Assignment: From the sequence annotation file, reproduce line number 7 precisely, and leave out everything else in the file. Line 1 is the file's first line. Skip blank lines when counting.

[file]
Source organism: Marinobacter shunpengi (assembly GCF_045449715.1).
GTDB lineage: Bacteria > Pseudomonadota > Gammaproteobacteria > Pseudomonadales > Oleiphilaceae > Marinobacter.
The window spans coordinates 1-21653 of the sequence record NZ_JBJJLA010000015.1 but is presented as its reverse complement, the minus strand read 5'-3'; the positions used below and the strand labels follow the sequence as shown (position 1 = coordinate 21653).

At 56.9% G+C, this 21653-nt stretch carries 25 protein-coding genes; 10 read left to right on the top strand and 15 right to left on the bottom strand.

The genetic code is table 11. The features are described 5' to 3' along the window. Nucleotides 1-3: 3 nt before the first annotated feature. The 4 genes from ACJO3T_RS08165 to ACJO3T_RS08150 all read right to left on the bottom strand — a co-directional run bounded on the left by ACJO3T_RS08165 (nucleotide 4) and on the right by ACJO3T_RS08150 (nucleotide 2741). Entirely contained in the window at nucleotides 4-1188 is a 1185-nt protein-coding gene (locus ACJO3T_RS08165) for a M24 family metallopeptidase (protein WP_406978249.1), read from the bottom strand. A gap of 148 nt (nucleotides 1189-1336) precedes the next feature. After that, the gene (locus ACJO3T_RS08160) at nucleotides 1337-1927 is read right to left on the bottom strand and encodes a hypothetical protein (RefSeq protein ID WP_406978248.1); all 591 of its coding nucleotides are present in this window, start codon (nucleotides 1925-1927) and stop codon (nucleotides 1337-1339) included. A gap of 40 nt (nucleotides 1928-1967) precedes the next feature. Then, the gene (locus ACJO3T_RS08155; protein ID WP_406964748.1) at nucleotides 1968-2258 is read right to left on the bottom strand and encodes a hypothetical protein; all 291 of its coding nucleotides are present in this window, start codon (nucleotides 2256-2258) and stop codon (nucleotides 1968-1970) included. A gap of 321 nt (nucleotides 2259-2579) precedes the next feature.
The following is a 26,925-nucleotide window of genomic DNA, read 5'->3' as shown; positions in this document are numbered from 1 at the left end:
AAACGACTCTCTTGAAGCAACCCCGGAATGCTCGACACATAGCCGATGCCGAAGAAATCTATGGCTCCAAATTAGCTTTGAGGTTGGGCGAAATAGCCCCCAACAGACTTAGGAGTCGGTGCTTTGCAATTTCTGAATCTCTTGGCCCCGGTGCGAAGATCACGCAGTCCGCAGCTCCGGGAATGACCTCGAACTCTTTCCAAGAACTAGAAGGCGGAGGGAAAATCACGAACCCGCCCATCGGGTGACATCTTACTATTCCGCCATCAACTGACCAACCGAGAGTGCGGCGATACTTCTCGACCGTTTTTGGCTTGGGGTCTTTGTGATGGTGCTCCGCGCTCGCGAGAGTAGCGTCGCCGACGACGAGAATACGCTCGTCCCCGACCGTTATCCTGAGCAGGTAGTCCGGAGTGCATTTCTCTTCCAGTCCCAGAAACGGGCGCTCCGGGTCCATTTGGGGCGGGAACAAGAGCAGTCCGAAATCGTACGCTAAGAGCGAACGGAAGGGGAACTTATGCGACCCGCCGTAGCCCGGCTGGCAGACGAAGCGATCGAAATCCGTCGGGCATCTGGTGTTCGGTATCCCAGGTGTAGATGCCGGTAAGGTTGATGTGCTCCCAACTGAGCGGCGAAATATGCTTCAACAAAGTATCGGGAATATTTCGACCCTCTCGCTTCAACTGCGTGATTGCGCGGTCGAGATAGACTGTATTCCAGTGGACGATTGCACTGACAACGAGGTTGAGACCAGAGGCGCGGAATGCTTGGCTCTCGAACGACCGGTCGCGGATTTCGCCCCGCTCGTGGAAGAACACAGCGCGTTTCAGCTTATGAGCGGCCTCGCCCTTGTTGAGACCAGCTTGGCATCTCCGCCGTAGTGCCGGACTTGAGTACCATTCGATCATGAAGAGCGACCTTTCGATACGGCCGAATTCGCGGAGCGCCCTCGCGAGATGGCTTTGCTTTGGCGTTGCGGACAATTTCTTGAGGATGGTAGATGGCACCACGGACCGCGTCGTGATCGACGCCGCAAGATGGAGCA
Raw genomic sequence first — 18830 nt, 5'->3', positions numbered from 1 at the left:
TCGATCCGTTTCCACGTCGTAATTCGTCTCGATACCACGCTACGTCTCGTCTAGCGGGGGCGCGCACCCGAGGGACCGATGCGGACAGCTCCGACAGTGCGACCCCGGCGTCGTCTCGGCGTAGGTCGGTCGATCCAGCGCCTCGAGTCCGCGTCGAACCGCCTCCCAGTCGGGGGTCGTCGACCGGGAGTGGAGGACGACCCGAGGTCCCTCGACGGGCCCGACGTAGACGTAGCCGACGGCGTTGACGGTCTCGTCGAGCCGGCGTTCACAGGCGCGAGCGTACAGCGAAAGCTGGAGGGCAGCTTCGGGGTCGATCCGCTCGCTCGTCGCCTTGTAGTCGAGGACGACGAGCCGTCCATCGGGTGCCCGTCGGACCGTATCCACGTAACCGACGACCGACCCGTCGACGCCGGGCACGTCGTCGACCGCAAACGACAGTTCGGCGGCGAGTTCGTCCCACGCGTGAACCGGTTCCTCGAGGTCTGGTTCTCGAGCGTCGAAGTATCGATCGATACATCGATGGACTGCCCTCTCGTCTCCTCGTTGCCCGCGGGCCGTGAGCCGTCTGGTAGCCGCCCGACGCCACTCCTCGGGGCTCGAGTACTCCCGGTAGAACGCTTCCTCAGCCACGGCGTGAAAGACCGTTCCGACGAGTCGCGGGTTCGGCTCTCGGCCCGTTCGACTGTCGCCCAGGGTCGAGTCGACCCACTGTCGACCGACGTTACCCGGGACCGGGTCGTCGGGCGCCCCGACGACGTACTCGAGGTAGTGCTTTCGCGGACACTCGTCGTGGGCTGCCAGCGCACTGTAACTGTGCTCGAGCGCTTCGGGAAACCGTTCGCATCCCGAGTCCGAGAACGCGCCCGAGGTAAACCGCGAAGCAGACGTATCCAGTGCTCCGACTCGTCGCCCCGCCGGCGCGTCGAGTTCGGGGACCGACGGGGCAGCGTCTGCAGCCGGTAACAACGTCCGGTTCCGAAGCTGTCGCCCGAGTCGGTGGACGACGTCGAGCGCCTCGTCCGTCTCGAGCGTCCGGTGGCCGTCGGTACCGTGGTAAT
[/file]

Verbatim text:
AAACGACTCTCTTGAAGCAACCCCGGAATGCTCGACACATAGCCGATGCCGAAGAAATCTATGGCTCCAAATTAGCTTTGAGGTTGGGCGAAATAGCCCCCAACAGACTTAGGAGTCGGTGCTTTGCAATTTCTGAATCTCTTGGCCCCGGTGCGAAGATCACGCAGTCCGCAGCTCCGGGAATGACCTCGAACTCTTTCCAAGAACTAGAAGGCGGAGGGAAAATCACGAACCCGCCCATCGGGTGACATCTTACTATTCCGCCATCAACTGACCAACCGAGAGTGCGGCGATACTTCTCGACCGTTTTTGGCTTGGGGTCTTTGTGATGGTGCTCCGCGCTCGCGAGAGTAGCGTCGCCGACGACGAGAATACGCTCGTCCCCGACCGTTATCCTGAGCAGGTAGTCCGGAGTGCATTTCTCTTCCAGTCCCAGAAACGGGCGCTCCGGGTCCATTTGGGGCGGGAACAAGAGCAGTCCGAAATCGTACGCTAAGAGCGAACGGAAGGGGAACTTATGCGACCCGCCGTAGCCCGGCTGGCAGACGAAGCGATCGAAATCCGTCGGGCATCTGGTGTTCGGTATCCCAGGTGTAGATGCCGGTAAGGTTGATGTGCTCCCAACTGAGCGGCGAAATATGCTTCAACAAAGTATCGGGAATATTTCGACCCTCTCGCTTCAACTGCGTGATTGCGCGGTCGAGATAGACTGTATTCCAGTGGACGATTGCACTGACAACGAGGTTGAGACCAGAGGCGCGGAATGCTTGGCTCTCGAACGACCGGTCGCGGATTTCGCCCCGCTCGTGGAAGAACACAGCGCGTTTCAGCTTATGAGCGGCCTCGCCCTTGTTGAGACCAGCTTGGCATCTCCGCCGTAGTGCCGGACTTGAGTACCATTCGATCATGAAGAGCGACCTTTCGATACGGCCGAATTCGCGGAGCGCCCTCGCGAGATGGCTTTGCTTTGGCGTTGCGGACAATTTCTTGAGGATGGTAGATGGCACCACGGACCGCGTCGTGATCGACGCCGCAAGATGGAGCA